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Metro East Schools Will Start 2021 Remotely To Stave Off Holiday COVID Surge

Collinsville School District 10 music teacher Jennifer Bhooshan instructs students at Webster Elementary. Bhooshan has become creative in the way she teaches music under COVID-19 restrictions that ban students from sharing instruments.
Derik Holtmann
Belleville News-Democrat
Collinsville School District 10 music teacher Jennifer Bhooshan instructs students at Webster Elementary in October. Bhooshan had to come up with creative ways to teach music under COVID-19 restrictions that ban students from sharing instruments.

Many Metro East students won’t be jumping into in-person learning on their first day back from their winter breaks.

Local districts are starting with remote learning plans, with a gradual transition to hybrid or in-person learning plans by Jan. 19 in order to build in quarantine time for students and faculty who traveled or attended large gatherings over the holidays.

Despite pleas from local, state and federal health officials to stay home because of the COVID-19 pandemic, it’s expected that many traveled over the holidays. Whether they end up testing positive or not, it’s likely that some students and staff will have to quarantine after potential exposures from family gatherings or vacations, county health officials and school administrators say.

With districts already facing staff and substitute teacher shortages due to required isolation periods, the hope is that a delayed start to any in-person learning will allow for quarantines to be completed beforehand.

“Waiting two weeks after the winter break will allow any surge in cases to pass prior to the return to in-person instruction,” Edwardsville Community Unit School District 7 Superintendent Jason Henderson said in a letter to parents. “Our area has seen a surge in positive cases after both Halloween and Thanksgiving, and it is extremely likely that the same will occur after the winter break as well.”

Many other local districts, including Belleville Township High School 201, O’Fallon Township High School 203 and Granite City Unit School District 9 are also planning to start hybrid or in-person learning on Jan. 19. Collinsville Unit School District 10 is set to start Jan. 12.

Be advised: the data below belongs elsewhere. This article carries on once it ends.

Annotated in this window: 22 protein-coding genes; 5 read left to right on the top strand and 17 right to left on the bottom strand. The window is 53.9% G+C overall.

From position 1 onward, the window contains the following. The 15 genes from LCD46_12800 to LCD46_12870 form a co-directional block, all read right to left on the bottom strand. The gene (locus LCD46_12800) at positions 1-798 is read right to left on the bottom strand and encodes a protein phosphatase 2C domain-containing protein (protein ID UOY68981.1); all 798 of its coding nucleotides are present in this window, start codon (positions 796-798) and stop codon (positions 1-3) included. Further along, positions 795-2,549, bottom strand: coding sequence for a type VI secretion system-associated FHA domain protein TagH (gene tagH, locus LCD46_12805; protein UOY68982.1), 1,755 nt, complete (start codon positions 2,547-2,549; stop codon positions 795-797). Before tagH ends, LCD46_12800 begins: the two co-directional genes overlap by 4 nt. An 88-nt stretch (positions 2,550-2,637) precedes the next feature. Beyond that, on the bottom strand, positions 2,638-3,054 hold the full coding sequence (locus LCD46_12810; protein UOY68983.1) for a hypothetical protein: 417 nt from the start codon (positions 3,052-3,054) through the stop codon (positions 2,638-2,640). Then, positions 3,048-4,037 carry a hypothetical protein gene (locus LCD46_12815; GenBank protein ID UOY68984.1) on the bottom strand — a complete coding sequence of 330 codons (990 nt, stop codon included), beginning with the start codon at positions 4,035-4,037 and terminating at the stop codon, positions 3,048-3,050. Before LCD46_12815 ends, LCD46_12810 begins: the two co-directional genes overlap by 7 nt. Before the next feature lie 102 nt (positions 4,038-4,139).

Flight departures from the St. Louis metropolitan area are well below normal for the holidays, but thousands are still flying.

More than 56,000 people departed from St. Louis Lambert International Airport the week of Christmas this year, based on the number of travelers who went through a TSA checks. That figure does not include arrivals or those who got on a connecting flight.

According to Roger Lotz, the airport’s public information manager, that’s about half of what it was last year, but more than the week of Thanksgiving. He said Thanksgiving typically is the larger travel holiday, but this year the airport had just under 50,000 departures that week.

Surges of positive COVID-19 cases after Thanksgiving and Christmas were expected, due to travel and gatherings. While it won’t be clear whether Christmas caused a surge for another week, Illinois Department of Public Health Director Dr. Ngozi Ezike previously said that Illinois avoided a “significant surge” following Thanksgiving.

Even for those who drove in their own cars or didn’t travel at all, hosting friends and family in small gatherings can still pose a risk of infection, Ngozi said.

As of Dec. 25, 11 schools in Illinois were reported by the Illinois Department of Public Health as having had an outbreak in the last 30 days. None were south of Jersey County. An outbreak is defined as five or more linked cases and there are more than 4,000 schools in Illinois.

In St. Clair and Madison Counties, 57 schools were reported as having at least one potential exposure between Nov. 25 and Dec. 25. A potential exposure means someone with a confirmed or probable case of COVID-19 listed the school as a place visited during contact tracing. It does not mean they caught the virus at the school, and there are likely cases of asymptomatic people being in schools, or those who were in a school but either didn’t complete contact tracing or did not include the school on their list.

East St. Louis School District 189 has remained remote the entire fall semester, but most other districts have switched between hybrid and remote, pending local cases and hospital capacities. Nearly all of St. Clair County started the year with remote learning, and after starting hybrid learning, many local districts had to return to remote learning at least temporarily later in the year.

Megan Valley is a reporter for the Belleville News-Democrat, a news partner of St. Louis Public Radio.

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